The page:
How Come Quantum Theory?

"A central aim of physics is to understand the world around us. It is not quite clear exactly what this means. However, physicists often take the pragmatic viewpoint that understanding the world means to be able to predict its behavior from a small set of well motivated principles," writes Lucien Hardy.

But is this really a valid equivalent? For example, haven't we all lived with parents and partners who could predict our moves but had nounderstanding of them? Is this simply a problem of subjectivity? Or, is this a universal distinction between how and why questions? Moreover, does John Wheeler's use of the "How come?" question somehow allow a weasel-like slide between why and how? Consider, for example, the theme of today's essay: How come the quantum?

Thus, Hardy continues, "Newton's laws of motion are few in number and seem to be intuitively reasonable. Similarly, Einstein's special theory of relativity is founded on two sensible axioms (that the laws of physics should be the same in all inertial frames and that the speed of light is the same when measured in different inertial frames)."

Now here's a question of a different sort: Is it a rational assumption to assume that the universe would behave rationally? Does that not imply, along the lines of the old philosophers, that rationality is somehow inherent in the universe? And, if it is, what does this mean? Furthermore, how do we know that this reasonableness is not simply an artifact of our intended perception or, worse yet, merely a by-product of our ignorance or limited perception? For, as we all know from experience, the more complex a phenomenon, the harder it is to see.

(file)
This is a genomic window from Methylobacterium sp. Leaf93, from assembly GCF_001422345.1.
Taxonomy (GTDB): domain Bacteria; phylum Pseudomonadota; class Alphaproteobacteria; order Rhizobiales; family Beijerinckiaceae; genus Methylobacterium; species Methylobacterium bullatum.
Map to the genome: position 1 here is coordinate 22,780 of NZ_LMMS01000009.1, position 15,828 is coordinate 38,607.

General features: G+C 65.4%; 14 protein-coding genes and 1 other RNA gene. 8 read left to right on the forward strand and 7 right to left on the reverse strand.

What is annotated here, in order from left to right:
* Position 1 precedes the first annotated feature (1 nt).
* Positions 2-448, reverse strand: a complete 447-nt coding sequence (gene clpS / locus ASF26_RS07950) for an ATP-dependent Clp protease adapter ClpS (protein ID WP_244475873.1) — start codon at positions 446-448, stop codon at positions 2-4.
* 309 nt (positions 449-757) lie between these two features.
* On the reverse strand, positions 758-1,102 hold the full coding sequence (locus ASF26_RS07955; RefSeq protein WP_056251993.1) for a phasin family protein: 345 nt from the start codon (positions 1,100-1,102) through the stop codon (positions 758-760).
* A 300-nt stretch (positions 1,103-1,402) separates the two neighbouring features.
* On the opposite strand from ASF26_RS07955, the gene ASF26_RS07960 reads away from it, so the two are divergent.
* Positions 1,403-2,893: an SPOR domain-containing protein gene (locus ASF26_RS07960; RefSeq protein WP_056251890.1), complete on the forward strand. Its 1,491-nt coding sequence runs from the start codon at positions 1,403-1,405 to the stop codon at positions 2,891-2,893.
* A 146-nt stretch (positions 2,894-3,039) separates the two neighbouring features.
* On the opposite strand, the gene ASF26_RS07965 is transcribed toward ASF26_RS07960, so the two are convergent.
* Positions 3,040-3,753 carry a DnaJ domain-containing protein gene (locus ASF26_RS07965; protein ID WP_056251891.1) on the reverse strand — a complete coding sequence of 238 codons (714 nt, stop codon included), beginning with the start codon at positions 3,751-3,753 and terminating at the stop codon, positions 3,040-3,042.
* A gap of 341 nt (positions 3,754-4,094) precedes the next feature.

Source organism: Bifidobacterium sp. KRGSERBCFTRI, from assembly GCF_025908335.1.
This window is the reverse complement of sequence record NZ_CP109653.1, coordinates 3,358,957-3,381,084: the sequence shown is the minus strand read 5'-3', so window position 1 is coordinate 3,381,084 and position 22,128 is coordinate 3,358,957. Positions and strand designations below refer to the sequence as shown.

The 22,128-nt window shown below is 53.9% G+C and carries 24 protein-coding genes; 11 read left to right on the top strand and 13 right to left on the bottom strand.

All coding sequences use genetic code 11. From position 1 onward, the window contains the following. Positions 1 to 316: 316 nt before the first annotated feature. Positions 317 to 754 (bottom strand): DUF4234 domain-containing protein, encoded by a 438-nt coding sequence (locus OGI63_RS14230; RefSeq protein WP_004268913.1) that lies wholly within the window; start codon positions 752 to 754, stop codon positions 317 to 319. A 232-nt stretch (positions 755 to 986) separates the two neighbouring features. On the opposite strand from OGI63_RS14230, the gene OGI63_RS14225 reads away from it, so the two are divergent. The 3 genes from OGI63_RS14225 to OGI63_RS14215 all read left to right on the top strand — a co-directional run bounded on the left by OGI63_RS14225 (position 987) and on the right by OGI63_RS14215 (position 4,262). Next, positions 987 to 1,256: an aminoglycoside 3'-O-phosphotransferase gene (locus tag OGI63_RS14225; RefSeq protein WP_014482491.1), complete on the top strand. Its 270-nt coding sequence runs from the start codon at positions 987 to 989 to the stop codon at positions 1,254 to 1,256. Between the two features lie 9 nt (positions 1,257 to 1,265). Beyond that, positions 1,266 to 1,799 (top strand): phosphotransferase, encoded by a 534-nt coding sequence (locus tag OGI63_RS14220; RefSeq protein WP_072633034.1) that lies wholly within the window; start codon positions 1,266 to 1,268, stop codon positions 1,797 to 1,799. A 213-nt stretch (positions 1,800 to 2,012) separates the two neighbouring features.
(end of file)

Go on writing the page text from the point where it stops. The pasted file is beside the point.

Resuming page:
However, Hardy goes on to say that the "reasonableness of these two theories contrasts sharply with the situation in quantum theory. While the usual formulation of quantum theory is based on only a few axioms, these axioms are not intuitively reasonable. They refer to mathematical entities like Hilbert spaces, and operators on Hilbert spaces. Such abstract objects have no obvious physical origin. This raises the question of whether it is possible to posit a different set of axioms that are more physically reasonable. If we can then we might feel that we have answered John Wheeler's question: 'Why the quantum?'"